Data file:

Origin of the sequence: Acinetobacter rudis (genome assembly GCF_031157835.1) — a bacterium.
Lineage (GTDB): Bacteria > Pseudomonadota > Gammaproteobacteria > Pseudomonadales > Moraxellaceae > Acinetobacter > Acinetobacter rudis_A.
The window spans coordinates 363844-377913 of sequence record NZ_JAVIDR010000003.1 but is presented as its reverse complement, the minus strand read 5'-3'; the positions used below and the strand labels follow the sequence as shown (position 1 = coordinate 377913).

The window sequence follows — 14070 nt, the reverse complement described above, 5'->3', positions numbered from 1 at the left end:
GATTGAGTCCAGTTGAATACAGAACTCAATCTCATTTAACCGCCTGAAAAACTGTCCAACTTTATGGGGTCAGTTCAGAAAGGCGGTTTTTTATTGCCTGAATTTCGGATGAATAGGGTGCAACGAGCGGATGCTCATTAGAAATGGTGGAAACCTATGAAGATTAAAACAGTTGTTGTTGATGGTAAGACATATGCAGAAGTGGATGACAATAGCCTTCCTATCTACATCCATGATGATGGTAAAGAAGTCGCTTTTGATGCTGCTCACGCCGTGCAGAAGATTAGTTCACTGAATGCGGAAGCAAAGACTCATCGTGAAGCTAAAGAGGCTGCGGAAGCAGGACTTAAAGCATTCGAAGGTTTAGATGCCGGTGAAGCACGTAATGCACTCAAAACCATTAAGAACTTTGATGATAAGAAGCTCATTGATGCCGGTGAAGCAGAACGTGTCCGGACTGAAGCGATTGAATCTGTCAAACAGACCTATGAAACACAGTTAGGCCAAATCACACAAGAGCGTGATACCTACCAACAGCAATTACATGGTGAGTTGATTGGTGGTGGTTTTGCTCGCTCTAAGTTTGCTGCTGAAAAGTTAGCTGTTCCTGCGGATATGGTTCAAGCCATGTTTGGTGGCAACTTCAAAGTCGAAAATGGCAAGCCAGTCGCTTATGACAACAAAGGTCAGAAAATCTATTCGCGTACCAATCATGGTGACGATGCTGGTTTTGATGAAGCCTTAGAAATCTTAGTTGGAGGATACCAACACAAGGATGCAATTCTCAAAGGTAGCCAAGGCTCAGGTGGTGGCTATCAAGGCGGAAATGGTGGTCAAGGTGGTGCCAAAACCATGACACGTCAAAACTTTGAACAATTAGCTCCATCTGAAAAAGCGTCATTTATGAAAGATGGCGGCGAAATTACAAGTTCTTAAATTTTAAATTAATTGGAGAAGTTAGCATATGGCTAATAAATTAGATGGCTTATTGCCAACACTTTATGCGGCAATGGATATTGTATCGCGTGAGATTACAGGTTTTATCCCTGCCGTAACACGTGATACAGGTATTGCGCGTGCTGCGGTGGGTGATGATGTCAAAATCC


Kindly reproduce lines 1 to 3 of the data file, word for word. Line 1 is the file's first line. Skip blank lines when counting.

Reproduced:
Origin of the sequence: Acinetobacter rudis (genome assembly GCF_031157835.1) — a bacterium.
Lineage (GTDB): Bacteria > Pseudomonadota > Gammaproteobacteria > Pseudomonadales > Moraxellaceae > Acinetobacter > Acinetobacter rudis_A.
The window spans coordinates 363844-377913 of sequence record NZ_JAVIDR010000003.1 but is presented as its reverse complement, the minus strand read 5'-3'; the positions used below and the strand labels follow the sequence as shown (position 1 = coordinate 377913).